Civil Rights Division (16.100-16.101, 16.103-16.105, 16.109) Enforces the Civil Rights Acts of 1957, 1960, 1964, and 1968; the Voting Rights Act of 1965, as amended; the Equal Credit Opportunity Act; the Americans with Disabilities Act; the National Voter Registration Act; the Uniformed and Overseas Citizens Absentee Voting Act; the Voting Accessibility for the Elderly and Handicapped Act; and additional civil rights provisions contained in other laws and regulations. These laws prohibit discrimination in education, employment, credit, housing, public accommodations and facilities, voting, and certain federally funded and conducted programs. In addition, the Division prosecutes actions under several criminal civil rights statutes which were designed to preserve personal liberties and safety. The Division also enforces the Civil Rights of Institutionalized Persons Act of 1980, which authorizes the Attorney General to seek relief for persons confined in public institutions where conditions exist that deprive residents of their constitutional rights; the Freedom of Access to Clinic Entrances Act; the Police Misconduct Provision of the Violent Crime Control and Law Enforcement Act of 1994; and, Section 102 of the Immigration Reform and Control Act of 1986, as amended, which prohibits discrimination on the basis of national origin and citizenship status as well as document abuse and retaliation under the Immigration and Nationality Act.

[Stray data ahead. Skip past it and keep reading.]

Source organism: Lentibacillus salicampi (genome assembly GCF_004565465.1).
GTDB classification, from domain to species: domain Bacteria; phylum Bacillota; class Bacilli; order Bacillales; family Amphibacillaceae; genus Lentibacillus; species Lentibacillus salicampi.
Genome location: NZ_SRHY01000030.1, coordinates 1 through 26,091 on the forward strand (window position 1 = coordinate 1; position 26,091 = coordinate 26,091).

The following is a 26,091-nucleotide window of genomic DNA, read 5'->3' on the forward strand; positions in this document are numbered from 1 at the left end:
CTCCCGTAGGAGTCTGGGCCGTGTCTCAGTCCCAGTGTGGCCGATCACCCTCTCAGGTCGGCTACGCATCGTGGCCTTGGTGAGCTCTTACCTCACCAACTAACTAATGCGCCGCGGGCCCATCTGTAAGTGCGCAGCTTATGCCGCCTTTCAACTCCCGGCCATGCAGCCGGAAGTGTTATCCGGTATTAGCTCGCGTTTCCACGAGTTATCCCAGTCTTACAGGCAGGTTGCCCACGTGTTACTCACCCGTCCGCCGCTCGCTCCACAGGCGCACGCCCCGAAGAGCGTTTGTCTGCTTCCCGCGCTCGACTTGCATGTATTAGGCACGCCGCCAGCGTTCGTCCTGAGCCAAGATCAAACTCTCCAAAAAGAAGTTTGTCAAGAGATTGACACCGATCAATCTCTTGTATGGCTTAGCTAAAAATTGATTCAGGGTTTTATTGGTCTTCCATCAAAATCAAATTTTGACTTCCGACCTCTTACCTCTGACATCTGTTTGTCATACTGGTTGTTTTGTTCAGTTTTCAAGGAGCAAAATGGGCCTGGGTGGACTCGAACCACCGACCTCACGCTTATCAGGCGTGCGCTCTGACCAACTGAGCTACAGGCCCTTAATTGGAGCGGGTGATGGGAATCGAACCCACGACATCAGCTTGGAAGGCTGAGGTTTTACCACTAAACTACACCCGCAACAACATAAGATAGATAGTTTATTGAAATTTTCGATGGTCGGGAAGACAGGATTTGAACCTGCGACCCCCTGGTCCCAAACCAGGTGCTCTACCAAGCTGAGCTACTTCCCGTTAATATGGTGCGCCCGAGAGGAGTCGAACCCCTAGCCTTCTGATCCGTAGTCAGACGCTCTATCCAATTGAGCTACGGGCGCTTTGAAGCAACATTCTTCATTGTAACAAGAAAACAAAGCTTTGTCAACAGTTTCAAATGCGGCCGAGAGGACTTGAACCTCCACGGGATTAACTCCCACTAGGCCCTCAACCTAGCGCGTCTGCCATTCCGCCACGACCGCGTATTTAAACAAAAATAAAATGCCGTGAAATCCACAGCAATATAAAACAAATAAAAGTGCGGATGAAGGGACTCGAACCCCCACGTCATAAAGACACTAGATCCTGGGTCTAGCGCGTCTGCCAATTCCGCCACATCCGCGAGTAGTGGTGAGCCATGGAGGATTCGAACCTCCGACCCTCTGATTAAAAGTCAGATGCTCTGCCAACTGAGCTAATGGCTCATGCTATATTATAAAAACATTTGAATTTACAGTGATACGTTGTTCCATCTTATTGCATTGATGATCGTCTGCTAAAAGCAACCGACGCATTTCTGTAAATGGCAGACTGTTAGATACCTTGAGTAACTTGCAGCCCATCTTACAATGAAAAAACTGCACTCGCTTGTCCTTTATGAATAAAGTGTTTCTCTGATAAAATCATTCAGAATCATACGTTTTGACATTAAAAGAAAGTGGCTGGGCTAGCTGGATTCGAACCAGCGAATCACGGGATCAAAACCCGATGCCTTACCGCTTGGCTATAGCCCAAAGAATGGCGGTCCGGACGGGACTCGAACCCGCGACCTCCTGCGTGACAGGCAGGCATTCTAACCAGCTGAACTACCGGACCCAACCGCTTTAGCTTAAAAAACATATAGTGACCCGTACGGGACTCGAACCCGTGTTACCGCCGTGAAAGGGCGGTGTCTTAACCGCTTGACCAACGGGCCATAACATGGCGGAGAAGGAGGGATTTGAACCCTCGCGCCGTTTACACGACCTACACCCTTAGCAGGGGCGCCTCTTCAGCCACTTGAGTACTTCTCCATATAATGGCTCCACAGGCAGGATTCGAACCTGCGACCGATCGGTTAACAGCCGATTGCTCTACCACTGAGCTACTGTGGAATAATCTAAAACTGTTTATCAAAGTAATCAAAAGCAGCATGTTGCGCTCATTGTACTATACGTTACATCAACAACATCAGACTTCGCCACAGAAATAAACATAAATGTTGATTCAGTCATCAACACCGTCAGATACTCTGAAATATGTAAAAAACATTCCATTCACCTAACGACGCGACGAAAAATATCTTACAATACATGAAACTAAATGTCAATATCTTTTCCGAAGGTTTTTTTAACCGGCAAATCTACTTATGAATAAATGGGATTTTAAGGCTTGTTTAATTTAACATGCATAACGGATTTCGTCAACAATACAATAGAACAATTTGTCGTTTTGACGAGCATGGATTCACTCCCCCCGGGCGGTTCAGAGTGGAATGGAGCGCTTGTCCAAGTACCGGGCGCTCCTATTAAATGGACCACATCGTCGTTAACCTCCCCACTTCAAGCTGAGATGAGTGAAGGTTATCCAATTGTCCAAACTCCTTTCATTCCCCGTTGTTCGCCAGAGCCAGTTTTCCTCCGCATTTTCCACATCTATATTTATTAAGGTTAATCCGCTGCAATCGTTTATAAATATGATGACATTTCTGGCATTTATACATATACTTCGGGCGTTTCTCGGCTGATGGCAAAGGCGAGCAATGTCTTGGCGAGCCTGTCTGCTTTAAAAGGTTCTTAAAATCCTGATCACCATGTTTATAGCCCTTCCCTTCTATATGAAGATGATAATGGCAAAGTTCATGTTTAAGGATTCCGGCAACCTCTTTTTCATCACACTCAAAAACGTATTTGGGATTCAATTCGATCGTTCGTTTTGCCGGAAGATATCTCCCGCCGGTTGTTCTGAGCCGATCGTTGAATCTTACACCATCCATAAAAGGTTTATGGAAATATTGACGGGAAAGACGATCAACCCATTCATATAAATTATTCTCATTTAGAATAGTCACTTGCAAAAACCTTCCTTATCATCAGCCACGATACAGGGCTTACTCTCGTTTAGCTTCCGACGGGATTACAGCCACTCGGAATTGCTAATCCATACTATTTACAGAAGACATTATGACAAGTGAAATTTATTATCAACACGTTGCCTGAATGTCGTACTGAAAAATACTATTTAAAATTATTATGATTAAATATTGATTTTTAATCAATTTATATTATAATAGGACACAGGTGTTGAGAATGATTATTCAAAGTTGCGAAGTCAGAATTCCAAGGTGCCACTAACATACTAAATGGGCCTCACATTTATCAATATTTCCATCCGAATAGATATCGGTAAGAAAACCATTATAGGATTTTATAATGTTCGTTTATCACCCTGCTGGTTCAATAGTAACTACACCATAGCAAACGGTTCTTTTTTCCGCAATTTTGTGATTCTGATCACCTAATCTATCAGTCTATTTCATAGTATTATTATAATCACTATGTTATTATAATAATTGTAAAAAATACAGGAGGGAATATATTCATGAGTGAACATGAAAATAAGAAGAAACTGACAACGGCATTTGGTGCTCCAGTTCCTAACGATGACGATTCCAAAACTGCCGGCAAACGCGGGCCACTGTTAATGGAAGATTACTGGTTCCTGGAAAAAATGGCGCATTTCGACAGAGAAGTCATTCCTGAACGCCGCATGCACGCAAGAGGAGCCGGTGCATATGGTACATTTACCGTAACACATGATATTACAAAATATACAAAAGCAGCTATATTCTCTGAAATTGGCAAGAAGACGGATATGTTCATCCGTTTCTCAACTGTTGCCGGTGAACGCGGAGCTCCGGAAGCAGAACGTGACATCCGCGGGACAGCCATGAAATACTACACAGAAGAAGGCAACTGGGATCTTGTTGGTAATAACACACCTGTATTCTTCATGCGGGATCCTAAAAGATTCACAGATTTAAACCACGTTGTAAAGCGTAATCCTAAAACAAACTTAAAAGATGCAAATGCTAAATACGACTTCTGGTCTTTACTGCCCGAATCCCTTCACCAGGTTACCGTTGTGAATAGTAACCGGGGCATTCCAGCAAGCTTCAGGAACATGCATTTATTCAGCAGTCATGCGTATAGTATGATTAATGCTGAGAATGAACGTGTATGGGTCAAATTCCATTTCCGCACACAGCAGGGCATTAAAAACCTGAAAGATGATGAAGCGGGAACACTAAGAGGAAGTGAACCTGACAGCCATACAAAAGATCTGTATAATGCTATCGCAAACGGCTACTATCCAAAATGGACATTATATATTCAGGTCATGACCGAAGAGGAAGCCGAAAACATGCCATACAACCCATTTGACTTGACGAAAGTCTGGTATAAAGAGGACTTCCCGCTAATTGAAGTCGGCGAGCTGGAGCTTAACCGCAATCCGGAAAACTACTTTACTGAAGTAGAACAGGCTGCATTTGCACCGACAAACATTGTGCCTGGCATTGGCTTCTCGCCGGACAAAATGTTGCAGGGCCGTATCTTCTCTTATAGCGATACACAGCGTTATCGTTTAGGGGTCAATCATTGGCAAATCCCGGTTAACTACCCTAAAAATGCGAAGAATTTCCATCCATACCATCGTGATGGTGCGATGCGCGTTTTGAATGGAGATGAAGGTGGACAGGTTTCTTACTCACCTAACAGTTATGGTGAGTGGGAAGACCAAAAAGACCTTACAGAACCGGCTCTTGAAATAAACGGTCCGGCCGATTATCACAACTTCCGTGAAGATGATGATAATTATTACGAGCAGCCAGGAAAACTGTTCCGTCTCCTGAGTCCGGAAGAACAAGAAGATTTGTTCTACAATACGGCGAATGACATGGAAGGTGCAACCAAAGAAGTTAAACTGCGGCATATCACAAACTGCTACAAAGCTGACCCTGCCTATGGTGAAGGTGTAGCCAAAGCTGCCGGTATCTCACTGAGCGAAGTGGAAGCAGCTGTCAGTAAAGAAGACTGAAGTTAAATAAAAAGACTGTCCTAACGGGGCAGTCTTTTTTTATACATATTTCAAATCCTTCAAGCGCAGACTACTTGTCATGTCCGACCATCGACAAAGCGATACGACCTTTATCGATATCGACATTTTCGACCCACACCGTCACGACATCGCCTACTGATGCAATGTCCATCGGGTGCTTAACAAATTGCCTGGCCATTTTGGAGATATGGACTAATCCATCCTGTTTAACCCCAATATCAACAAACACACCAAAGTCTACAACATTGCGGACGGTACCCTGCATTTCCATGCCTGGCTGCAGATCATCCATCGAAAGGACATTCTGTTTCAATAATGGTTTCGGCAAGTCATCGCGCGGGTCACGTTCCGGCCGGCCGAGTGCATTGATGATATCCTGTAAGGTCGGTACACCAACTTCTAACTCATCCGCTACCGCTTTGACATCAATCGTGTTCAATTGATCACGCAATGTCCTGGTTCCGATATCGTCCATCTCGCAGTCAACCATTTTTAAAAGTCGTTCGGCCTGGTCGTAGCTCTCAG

Community Relations Service (16.200)